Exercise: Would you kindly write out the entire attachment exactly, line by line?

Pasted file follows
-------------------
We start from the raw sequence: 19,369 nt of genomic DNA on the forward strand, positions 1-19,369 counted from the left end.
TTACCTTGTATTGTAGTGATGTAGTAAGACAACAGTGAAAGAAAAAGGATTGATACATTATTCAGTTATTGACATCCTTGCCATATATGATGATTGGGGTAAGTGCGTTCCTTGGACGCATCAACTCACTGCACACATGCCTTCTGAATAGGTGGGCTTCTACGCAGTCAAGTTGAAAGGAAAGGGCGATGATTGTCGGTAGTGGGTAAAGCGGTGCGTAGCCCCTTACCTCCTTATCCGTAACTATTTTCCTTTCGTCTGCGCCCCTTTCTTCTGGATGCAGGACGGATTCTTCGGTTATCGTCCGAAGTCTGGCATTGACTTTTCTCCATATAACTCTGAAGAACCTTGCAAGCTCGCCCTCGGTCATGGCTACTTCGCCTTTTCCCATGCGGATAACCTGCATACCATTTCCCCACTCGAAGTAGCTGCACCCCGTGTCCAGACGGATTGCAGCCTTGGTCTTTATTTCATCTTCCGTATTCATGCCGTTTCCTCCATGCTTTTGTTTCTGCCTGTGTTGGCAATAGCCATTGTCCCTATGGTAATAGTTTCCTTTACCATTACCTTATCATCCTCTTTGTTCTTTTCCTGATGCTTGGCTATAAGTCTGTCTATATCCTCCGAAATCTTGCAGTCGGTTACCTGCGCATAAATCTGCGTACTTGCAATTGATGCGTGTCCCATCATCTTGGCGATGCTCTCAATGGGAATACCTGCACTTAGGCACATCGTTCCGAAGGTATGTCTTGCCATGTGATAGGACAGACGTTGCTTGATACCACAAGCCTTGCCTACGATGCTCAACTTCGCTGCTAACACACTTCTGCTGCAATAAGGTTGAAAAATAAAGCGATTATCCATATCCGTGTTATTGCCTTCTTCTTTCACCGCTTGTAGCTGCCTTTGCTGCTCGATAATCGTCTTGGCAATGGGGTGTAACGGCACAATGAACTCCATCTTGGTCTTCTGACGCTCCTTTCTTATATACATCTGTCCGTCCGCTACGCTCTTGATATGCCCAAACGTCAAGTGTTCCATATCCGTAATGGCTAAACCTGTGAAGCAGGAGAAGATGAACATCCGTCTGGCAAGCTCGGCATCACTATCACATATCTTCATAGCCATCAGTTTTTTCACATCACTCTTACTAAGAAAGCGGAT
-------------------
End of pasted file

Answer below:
We start from the raw sequence: 19,369 nt of genomic DNA on the forward strand, positions 1-19,369 counted from the left end.
TTACCTTGTATTGTAGTGATGTAGTAAGACAACAGTGAAAGAAAAAGGATTGATACATTATTCAGTTATTGACATCCTTGCCATATATGATGATTGGGGTAAGTGCGTTCCTTGGACGCATCAACTCACTGCACACATGCCTTCTGAATAGGTGGGCTTCTACGCAGTCAAGTTGAAAGGAAAGGGCGATGATTGTCGGTAGTGGGTAAAGCGGTGCGTAGCCCCTTACCTCCTTATCCGTAACTATTTTCCTTTCGTCTGCGCCCCTTTCTTCTGGATGCAGGACGGATTCTTCGGTTATCGTCCGAAGTCTGGCATTGACTTTTCTCCATATAACTCTGAAGAACCTTGCAAGCTCGCCCTCGGTCATGGCTACTTCGCCTTTTCCCATGCGGATAACCTGCATACCATTTCCCCACTCGAAGTAGCTGCACCCCGTGTCCAGACGGATTGCAGCCTTGGTCTTTATTTCATCTTCCGTATTCATGCCGTTTCCTCCATGCTTTTGTTTCTGCCTGTGTTGGCAATAGCCATTGTCCCTATGGTAATAGTTTCCTTTACCATTACCTTATCATCCTCTTTGTTCTTTTCCTGATGCTTGGCTATAAGTCTGTCTATATCCTCCGAAATCTTGCAGTCGGTTACCTGCGCATAAATCTGCGTACTTGCAATTGATGCGTGTCCCATCATCTTGGCGATGCTCTCAATGGGAATACCTGCACTTAGGCACATCGTTCCGAAGGTATGTCTTGCCATGTGATAGGACAGACGTTGCTTGATACCACAAGCCTTGCCTACGATGCTCAACTTCGCTGCTAACACACTTCTGCTGCAATAAGGTTGAAAAATAAAGCGATTATCCATATCCGTGTTATTGCCTTCTTCTTTCACCGCTTGTAGCTGCCTTTGCTGCTCGATAATCGTCTTGGCAATGGGGTGTAACGGCACAATGAACTCCATCTTGGTCTTCTGACGCTCCTTTCTTATATACATCTGTCCGTCCGCTACGCTCTTGATATGCCCAAACGTCAAGTGTTCCATATCCGTAATGGCTAAACCTGTGAAGCAGGAGAAGATGAACATCCGTCTGGCAAGCTCGGCATCACTATCACATATCTTCATAGCCATCAGTTTTTTCACATCACTCTTACTAAGAAAGCGGAT